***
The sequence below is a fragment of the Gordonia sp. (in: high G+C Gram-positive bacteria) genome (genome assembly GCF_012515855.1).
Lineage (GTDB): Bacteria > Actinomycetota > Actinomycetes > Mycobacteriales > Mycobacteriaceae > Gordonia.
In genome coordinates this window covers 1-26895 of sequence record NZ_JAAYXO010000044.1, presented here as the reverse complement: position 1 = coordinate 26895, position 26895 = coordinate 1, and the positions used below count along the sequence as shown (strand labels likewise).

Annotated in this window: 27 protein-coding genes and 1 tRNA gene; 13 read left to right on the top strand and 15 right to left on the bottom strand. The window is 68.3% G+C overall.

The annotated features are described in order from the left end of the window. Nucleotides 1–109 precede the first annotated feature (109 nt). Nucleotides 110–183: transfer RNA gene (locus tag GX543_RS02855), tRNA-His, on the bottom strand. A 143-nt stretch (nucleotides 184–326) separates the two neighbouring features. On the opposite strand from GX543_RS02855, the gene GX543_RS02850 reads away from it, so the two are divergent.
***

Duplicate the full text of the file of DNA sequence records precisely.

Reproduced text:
The sequence below is a fragment of the Gordonia sp. (in: high G+C Gram-positive bacteria) genome (genome assembly GCF_012515855.1).
Lineage (GTDB): Bacteria > Actinomycetota > Actinomycetes > Mycobacteriales > Mycobacteriaceae > Gordonia.
In genome coordinates this window covers 1-26895 of sequence record NZ_JAAYXO010000044.1, presented here as the reverse complement: position 1 = coordinate 26895, position 26895 = coordinate 1, and the positions used below count along the sequence as shown (strand labels likewise).

Annotated in this window: 27 protein-coding genes and 1 tRNA gene; 13 read left to right on the top strand and 15 right to left on the bottom strand. The window is 68.3% G+C overall.

The annotated features are described in order from the left end of the window. Nucleotides 1–109 precede the first annotated feature (109 nt). Nucleotides 110–183: transfer RNA gene (locus tag GX543_RS02855), tRNA-His, on the bottom strand. A 143-nt stretch (nucleotides 184–326) separates the two neighbouring features. On the opposite strand from GX543_RS02855, the gene GX543_RS02850 reads away from it, so the two are divergent.